The charm of Epaphroditus is revealed in the exquisite sensitiveness of his character. He was depressed, not because he is infirm (though that may have been the case also), but because the Philippians had heard of his infirmity. Even though drawing near to death he is concerned about them, and the sorrow he causes them, rather than his own disability. Paul shares in this charming considerateness, and hastens his return to them, so that he, in turn, may not be burdened by their sorrow. Indeed, the whole interchange of sympathetic feeling is charming to a degree seldom seen among mortals. It is the delectable fruit of God's love, which should always grace the service of his saints.


The case of Epaphroditus is of more than passing moment because it confirms and crowns the great truth that, in this administration, God's power is perfected in infirmity. Paul himself, after he had healed others, was given a splinter in the flesh (2 Cor.12:7). Today God's grace is our sufficiency. Paul gloried in his infirmities, that the power of Christ should tabernacle on him. This was by no means the teaching of the twelve, or even of Paul himself when he was connected with the heralding of the kingdom. That day of physical marvels was announced by displays of power. The powers (not the infirmities) of the coming eon were produced as tokens of its nearness. Even the nations were given gifts of healing, in view of the coming glory. But, as the kingdom heralding ceased, the powers that accompanied it withdrew.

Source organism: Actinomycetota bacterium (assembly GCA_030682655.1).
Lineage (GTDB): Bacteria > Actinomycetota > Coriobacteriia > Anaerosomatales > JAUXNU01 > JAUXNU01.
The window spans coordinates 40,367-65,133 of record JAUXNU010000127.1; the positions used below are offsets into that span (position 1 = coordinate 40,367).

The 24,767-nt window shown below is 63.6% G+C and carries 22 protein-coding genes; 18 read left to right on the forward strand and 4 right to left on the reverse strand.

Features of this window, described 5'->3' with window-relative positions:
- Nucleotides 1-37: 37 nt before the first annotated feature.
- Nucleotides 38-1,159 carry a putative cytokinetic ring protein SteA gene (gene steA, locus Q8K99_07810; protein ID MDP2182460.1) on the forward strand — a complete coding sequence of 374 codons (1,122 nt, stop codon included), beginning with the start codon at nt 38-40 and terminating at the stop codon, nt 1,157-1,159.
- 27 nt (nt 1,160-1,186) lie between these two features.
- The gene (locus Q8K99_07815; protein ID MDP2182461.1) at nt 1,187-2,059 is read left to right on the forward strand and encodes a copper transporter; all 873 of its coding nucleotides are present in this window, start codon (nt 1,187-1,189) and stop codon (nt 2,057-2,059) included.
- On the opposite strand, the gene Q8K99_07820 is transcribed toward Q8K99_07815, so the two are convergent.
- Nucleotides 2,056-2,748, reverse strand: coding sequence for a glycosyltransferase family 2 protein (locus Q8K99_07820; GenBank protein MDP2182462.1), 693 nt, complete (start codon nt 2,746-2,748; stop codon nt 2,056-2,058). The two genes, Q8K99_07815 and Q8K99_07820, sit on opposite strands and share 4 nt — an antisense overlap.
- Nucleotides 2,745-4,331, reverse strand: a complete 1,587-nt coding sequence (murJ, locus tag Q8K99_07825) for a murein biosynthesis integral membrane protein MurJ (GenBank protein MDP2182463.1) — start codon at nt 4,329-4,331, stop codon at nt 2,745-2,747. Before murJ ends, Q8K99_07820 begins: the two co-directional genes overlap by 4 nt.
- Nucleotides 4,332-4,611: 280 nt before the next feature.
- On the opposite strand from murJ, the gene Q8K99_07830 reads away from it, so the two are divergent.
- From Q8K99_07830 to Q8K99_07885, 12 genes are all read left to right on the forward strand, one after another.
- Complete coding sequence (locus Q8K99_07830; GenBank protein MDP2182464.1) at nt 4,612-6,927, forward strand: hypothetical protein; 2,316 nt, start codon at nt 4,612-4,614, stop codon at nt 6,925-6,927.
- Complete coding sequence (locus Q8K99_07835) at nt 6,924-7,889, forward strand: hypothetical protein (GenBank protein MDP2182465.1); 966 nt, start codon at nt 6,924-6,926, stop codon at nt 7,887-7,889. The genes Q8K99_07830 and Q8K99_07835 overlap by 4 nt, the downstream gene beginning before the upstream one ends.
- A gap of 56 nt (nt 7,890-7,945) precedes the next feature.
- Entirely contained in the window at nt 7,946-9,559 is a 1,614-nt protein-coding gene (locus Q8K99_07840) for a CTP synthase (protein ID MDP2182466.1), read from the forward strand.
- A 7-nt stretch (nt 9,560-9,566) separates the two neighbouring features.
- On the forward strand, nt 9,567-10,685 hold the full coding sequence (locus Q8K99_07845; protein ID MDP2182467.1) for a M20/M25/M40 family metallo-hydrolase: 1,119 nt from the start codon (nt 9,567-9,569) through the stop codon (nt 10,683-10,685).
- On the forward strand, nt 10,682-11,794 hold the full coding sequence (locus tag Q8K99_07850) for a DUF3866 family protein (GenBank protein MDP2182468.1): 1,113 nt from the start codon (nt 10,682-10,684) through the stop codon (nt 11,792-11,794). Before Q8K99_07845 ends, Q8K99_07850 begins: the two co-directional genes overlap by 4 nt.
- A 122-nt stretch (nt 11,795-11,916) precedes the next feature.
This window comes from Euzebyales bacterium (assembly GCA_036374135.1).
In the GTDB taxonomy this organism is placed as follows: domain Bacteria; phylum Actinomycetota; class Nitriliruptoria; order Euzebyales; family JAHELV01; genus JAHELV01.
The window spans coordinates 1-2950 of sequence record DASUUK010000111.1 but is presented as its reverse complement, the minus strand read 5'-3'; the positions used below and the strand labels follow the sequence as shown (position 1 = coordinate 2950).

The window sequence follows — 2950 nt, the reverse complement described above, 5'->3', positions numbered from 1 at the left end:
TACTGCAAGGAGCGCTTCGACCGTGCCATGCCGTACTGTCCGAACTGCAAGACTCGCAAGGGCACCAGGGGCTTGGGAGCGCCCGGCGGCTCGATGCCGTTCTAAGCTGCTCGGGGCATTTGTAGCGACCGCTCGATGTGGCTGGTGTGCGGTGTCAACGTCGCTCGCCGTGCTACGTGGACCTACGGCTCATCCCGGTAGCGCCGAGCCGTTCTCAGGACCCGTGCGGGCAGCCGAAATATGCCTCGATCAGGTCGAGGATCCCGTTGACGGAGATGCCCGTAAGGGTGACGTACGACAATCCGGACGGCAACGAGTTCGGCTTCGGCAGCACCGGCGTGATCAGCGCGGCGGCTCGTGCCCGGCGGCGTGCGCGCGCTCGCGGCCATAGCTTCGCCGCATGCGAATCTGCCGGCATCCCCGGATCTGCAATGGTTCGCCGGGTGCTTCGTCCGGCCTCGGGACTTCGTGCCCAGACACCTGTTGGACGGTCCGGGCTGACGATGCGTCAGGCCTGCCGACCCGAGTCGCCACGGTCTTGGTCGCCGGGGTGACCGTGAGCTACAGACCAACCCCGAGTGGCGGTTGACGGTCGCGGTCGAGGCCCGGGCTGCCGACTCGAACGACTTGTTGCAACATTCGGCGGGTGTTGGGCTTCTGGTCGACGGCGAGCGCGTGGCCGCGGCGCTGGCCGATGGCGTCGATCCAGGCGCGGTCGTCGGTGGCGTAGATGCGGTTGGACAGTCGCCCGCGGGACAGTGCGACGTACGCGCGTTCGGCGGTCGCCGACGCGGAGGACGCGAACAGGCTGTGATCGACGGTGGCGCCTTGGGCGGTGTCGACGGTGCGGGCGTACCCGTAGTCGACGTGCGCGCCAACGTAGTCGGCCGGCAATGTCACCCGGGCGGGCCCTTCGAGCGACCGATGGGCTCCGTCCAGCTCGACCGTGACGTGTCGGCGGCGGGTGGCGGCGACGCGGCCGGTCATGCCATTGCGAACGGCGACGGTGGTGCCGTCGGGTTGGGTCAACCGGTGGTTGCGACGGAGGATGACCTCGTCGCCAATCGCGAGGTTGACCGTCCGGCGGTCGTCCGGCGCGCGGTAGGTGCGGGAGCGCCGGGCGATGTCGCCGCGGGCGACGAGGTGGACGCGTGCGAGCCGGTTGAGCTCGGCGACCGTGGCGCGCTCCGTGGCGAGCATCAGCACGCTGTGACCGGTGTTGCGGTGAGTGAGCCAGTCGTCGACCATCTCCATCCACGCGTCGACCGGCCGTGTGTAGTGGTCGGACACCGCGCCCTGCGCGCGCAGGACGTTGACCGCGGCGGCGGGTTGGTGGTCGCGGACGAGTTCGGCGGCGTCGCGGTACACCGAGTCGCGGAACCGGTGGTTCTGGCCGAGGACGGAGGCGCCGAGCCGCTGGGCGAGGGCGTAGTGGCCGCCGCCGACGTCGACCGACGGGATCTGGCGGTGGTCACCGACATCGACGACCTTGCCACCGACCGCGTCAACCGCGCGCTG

There are circles of the saints today who would not have hesitated to charge Epaphroditus with lack of faith, if not with actual sin, for his failure to "appropriate the healing in the atonement." For them it is a disgrace to be ill, and, even if it is the consequence of their self-sacrifice in the Lord's work, it is a dishonor and a shame. How different was Paul's estimate! Quite to the contrary, he writes to them and to us: "have such in honor, seeing that he draws near unto death because of the work of the Lord, risking his soul that he should fill up your want of ministration toward me" (2:29,30). Infirmity of the flesh is as much in keeping with the truth today, as was the health and healing which accompanied the heralding of our Lord or of the twelve, or of Paul's own earlier ministries, which were still connected with the kingdom.